On a related note, I will be moving to London this month. Living in London will be an important step forward for me, because I will be training with a group again. There is nothing better than group runs and workouts when one needs to get through a tough winter of training. We have a good group in London and running with a club will help me to train consistently and get stronger as I work up to the marathon in the next few years. So many senior athletes fall off the map after they run out of collegiate eligibility, and the best way to fix this problem is to have a bunch of strong club programs for post-collegiates across the country. I will certainly benefit because I will have a training program to follow and people to run with, and I hope to give back by helping to build the senior women’s team so that others have a group to train with after university. It is in this way that we can slowly work towards having greater depth in distance events as a country.

Finally, I have been selected for the London Runner Athlete Assistance Program for 2011. Thanks to Runners’ Choice London and New Balance, I will be running in New Balance shoes and apparel and I will receive some financial help to offset my travel expenses (which will be crucial since both national cross country and track are out west this year). I am very excited about this, as I have been extremely happy with the New Balance shoes I have been wearing this season (759s and 205s), and their 2011 lineup looks incredible. In addition, New Balance’s support for Canadian runners and clubs such as Speed River is an important contribution to the betterment of Canadian distance running and the Canadian running community as a whole. I am very fortunate to be sponsored by a company whose product and vision I can stand behind. A big thanks to London Runner, New Balance, and Runners’ Choice for their support. Thanks to their help, I will be able to devote more time to training and focus on getting faster.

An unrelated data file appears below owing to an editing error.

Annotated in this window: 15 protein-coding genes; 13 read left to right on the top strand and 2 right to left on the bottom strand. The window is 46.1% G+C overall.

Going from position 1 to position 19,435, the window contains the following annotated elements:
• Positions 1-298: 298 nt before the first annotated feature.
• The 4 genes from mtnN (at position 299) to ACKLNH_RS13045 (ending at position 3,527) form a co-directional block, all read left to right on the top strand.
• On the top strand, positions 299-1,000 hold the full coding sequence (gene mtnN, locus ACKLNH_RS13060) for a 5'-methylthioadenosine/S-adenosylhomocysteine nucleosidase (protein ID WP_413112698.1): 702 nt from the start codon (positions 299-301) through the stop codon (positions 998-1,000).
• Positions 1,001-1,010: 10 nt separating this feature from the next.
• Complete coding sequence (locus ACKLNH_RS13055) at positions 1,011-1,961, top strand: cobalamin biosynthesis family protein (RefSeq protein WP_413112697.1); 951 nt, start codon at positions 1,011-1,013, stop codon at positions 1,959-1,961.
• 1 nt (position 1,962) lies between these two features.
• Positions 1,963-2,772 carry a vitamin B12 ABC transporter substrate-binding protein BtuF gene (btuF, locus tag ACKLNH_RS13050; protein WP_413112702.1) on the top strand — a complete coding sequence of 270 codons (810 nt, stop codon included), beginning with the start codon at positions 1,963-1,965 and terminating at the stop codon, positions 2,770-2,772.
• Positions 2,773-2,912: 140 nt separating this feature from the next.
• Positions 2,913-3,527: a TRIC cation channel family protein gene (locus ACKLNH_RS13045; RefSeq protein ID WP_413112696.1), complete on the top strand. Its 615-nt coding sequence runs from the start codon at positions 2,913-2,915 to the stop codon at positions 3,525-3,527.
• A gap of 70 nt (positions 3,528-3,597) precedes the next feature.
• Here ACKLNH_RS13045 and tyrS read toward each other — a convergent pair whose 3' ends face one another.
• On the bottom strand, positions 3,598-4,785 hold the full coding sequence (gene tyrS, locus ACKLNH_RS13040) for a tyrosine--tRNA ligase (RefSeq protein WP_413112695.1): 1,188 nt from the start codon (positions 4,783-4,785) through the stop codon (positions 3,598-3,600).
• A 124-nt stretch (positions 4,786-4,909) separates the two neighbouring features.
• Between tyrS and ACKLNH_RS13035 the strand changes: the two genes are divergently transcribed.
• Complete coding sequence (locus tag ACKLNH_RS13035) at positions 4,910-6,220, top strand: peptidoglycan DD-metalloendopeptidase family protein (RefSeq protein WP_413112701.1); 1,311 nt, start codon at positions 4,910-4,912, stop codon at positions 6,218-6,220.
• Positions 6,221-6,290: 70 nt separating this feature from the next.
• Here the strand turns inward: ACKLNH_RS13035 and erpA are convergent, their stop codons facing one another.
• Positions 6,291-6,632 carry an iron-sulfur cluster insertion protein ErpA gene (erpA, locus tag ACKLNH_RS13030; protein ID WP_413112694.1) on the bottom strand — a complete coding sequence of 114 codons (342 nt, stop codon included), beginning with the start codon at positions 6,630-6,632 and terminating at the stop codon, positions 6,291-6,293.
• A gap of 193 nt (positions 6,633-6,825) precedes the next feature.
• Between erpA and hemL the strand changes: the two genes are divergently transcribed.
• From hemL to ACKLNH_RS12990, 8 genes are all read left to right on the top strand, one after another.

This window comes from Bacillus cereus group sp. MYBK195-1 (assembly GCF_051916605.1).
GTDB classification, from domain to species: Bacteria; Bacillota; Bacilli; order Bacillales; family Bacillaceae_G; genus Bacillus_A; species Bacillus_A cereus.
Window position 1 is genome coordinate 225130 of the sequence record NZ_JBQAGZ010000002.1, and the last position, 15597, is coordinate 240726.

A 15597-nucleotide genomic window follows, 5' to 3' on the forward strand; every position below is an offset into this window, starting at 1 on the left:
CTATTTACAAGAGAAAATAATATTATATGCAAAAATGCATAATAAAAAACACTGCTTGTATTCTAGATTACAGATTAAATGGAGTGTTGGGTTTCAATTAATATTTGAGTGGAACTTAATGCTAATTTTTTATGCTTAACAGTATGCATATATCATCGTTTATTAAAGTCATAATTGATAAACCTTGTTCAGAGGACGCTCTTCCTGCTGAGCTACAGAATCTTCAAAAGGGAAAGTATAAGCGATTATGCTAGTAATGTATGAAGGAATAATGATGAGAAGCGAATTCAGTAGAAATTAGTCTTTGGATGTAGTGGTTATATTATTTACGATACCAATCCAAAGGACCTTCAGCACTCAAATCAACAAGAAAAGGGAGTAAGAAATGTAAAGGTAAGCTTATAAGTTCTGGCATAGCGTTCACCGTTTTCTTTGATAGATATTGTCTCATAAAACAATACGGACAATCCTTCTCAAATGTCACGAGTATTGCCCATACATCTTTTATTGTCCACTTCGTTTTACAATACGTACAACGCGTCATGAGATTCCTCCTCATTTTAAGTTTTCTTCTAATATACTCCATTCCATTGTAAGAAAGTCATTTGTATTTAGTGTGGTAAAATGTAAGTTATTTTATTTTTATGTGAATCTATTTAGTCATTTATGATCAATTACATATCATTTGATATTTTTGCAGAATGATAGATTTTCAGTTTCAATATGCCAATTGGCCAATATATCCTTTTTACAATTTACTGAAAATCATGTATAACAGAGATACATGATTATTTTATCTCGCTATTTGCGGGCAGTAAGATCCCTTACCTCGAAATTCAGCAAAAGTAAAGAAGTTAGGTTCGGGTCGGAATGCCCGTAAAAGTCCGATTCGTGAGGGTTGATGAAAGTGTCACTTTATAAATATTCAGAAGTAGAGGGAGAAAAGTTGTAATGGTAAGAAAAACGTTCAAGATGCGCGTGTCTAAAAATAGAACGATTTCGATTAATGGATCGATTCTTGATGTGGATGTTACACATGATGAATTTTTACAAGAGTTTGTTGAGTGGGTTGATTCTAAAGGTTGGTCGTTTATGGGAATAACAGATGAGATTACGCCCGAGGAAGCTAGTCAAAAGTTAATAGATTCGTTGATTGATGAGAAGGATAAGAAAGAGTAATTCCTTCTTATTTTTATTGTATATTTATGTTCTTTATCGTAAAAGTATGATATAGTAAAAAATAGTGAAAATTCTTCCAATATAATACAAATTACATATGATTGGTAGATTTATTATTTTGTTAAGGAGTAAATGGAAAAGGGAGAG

I have yet to figure out my racing schedule for 2011, but my first race will most likely be the Really Chilly 10k in London on February 27th. When I eventually get around to racing on the track, I will be focusing on the 1500m and the 5000m. Don’t worry; I will still be running high mileage. I need to work on my footspeed and turnover, and there is no better time than the present. I’m anxious to move up to longer road races, but I understand that I need to get fast and very strong before I can make the jump. I need to be fit and strong enough to be able to handle high mileage marathon training down the road, and the only way to do that is to put in consistent training for the next few years. I frequently hear about guys from Speed River like Coolsaet or Watson doing monster mileage and I want to do the same. However, these runners are in their late twenties and have been training at a high level for many years. Though I have done a few big weeks (137 miles – or 220 km – for anyone who is interested), for me it makes more sense to first focus on running 100 miles a week consistently. I need to train now, so that I can really train in a few years. But I digress. The point is that I’ll be doing something of a speed focus this summer. Wish me luck, because I’m going to need it. (And anyone who witnessed my particularly heinous post-tempo Texas strides on Thursday will know why.)

And with that said, I’m going to go work on hitting 4000 in 2011.

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3 Responses to The future is bulletproof; the aftermath is secondary.

  1. Pingback: Start List/Liste de Départ: How are you feeling? « Montreal Endurance

  2. jmk says:

    Hey Leslie what is the Highway 2 McDonald’s Challenge?

  3. Dave K says:

    And New Balance is very proud to support athletes like you who enjoy the product and share the vision! The 2011 slogan of “Let’s Make Excellent Happen” truly captures what NB is aiming for – success and unity towards a common goal.